If you have participated in a 401(k) plan where you work, you may have accumulated a tidy nest egg for retirement. But what happens to those funds if you switch jobs or retire? Typically, you will have at least five options:
1. Take a lump-sum distribution. If you have a pressing need for the money, you can arrange to have your investments sold and the proceeds paid to you in a single sum. However, beyond depleting your savings, this also may have negative tax consequences. Most or all of the money may be taxed at ordinary income rates, which can reach as high as 39.6%, and a large payout may result in other tax complications, including a 3.8% surtax on net investment income (NII).
And if you're younger than age 59½, you also may owe a 10% early withdrawal tax, unless an exception applies. You might not have to pay this penalty if you need the money for a divorce settlement or medical expenses, for example.
2. Arrange a series of payments. If your plan allows it, you might set up a system of periodic payments you receive on a monthly, quarterly, or annual basis. You also can simply withdraw money when you need it.
By taking distributions gradually, you spread out your tax payments and may pay less. For example, suppose that a lump-sum distribution would push you into the top 39.6% bracket—whereas with a series of payments, you may be taxed at a 35% rate or lower. This also could reduce your exposure to the NII surtax.
3. Roll over to an IRA. Another option is to transfer funds from a 401(k) to a traditional IRA in your name. As long as the rollover is completed within 60 days, you won't owe tax on the distribution, and you also won't be subject to the 10% penalty tax. In effect, you can take an interest-free loan from your savings for two months, although 20% of any money you withdraw will be withheld for potential taxes. If you repay the funds on time you can recoup that money when you file your tax return. If you miss the 60-day deadline, however, you'll owe income tax on the full amount.
A safer approach may be to use a trustee-to-trustee transfer, in which your funds go directly from the 401(k) to the IRA—your hands never touch the money—and there are no taxes.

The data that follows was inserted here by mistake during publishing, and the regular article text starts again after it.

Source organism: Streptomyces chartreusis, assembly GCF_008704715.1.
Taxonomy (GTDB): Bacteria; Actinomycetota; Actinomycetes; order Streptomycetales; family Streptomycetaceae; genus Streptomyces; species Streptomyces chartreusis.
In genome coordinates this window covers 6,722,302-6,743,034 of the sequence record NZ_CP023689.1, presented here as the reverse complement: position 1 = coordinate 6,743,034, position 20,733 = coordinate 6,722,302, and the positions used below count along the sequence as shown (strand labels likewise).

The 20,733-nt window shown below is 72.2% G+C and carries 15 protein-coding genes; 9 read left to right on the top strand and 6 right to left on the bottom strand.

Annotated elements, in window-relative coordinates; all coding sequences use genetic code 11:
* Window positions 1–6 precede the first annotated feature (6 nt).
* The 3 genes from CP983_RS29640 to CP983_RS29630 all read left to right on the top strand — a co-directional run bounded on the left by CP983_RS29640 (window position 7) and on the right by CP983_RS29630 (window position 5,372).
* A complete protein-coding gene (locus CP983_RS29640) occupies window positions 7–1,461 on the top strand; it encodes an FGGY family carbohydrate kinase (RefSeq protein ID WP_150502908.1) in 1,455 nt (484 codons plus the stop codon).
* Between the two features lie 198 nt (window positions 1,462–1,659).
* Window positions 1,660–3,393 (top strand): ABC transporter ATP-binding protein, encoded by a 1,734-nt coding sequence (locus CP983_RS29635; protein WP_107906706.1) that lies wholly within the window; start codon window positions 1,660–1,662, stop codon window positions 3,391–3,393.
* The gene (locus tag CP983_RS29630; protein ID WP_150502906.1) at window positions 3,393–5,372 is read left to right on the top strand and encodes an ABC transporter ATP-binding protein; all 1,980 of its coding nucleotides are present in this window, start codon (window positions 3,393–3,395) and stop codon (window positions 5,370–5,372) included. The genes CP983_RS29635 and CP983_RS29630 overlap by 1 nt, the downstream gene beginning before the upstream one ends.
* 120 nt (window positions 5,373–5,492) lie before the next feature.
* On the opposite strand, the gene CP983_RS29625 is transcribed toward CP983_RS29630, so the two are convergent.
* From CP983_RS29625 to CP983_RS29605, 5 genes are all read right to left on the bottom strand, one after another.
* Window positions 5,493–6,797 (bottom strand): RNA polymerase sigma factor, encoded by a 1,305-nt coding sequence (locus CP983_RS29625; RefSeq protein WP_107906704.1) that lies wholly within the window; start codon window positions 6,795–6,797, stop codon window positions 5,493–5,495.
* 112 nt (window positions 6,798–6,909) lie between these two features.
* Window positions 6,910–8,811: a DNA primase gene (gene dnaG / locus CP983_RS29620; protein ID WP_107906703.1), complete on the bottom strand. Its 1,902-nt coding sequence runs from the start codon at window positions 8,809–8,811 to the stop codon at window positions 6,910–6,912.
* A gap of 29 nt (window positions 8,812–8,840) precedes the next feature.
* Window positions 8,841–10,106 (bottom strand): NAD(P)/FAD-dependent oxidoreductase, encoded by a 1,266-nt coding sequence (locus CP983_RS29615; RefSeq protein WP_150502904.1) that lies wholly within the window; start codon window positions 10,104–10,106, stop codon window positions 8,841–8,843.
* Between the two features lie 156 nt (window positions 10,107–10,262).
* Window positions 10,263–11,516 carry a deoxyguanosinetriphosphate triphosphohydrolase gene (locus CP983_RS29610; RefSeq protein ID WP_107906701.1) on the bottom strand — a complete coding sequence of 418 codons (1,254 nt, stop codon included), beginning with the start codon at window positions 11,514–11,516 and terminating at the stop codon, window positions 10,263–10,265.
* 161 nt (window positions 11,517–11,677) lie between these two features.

If you roll over funds from your 401(k) to a Roth IRA instead of a traditional IRA, you'll owe tax on the amount of the conversion, just as if you'd transferred money from a traditional IRA to a Roth.
4. Roll over to a new 401(k). If you're changing jobs and your new employer provides a 401(k), you may be allowed to transfer your savings into a 401(k) account sponsored by the new employer. Your new company also might offer the option of converting to a Roth 401(k)—here, too, you would owe income tax on the amount you convert to a Roth account.
This kind of rollover also must be completed within 60 days to avoid tax liability. A trustee-to-trustee transfer may be your simplest choice.
In deciding where or whether to move your savings, you may want to compare the investment offerings of the various possibilities. For instance, you might opt to use an IRA if it provides more investment flexibility or better selections than you'd get in the new employer's plan.
5. Keep the funds where they are. Finally, your existing 401(k) might let you leave your money where it is. This option has been discouraged in the past, because you no longer work for the employer and might have concerns about access to your account, but recently it has become more common.
Once again, your preference may depend on the investment choices available through your plan. If you've had good success with the investments in your old employer's plan, you might decide to stay the course. At the very least, you can retain the status quo until you decide on your next step.
Of course, everyone's situation is different. Your financial advisor can help you analyze the particulars of each option so that you can make an informed decision.
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